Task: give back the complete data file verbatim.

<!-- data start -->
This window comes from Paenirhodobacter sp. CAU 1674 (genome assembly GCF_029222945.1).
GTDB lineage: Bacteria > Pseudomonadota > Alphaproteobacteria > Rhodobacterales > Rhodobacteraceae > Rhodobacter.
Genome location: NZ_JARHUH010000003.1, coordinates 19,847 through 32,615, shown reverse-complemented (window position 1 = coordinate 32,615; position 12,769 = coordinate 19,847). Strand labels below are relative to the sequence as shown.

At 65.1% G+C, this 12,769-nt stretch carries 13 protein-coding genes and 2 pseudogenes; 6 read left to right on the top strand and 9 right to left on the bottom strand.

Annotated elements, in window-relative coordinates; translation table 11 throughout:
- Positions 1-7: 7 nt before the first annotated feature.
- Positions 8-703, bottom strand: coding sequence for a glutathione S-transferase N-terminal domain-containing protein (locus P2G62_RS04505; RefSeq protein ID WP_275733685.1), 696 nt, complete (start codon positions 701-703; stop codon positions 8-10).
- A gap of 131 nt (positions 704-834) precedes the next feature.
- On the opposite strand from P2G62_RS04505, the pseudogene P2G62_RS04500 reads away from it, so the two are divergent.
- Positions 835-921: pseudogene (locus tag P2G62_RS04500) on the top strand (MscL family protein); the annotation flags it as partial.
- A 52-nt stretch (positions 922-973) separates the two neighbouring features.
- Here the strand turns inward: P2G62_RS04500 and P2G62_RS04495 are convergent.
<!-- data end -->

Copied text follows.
This window comes from Paenirhodobacter sp. CAU 1674 (genome assembly GCF_029222945.1).
GTDB lineage: Bacteria > Pseudomonadota > Alphaproteobacteria > Rhodobacterales > Rhodobacteraceae > Rhodobacter.
Genome location: NZ_JARHUH010000003.1, coordinates 19,847 through 32,615, shown reverse-complemented (window position 1 = coordinate 32,615; position 12,769 = coordinate 19,847). Strand labels below are relative to the sequence as shown.

At 65.1% G+C, this 12,769-nt stretch carries 13 protein-coding genes and 2 pseudogenes; 6 read left to right on the top strand and 9 right to left on the bottom strand.

Annotated elements, in window-relative coordinates; translation table 11 throughout:
- Positions 1-7: 7 nt before the first annotated feature.
- Positions 8-703, bottom strand: coding sequence for a glutathione S-transferase N-terminal domain-containing protein (locus P2G62_RS04505; RefSeq protein ID WP_275733685.1), 696 nt, complete (start codon positions 701-703; stop codon positions 8-10).
- A gap of 131 nt (positions 704-834) precedes the next feature.
- On the opposite strand from P2G62_RS04505, the pseudogene P2G62_RS04500 reads away from it, so the two are divergent.
- Positions 835-921: pseudogene (locus tag P2G62_RS04500) on the top strand (MscL family protein); the annotation flags it as partial.
- A 52-nt stretch (positions 922-973) separates the two neighbouring features.
- Here the strand turns inward: P2G62_RS04500 and P2G62_RS04495 are convergent.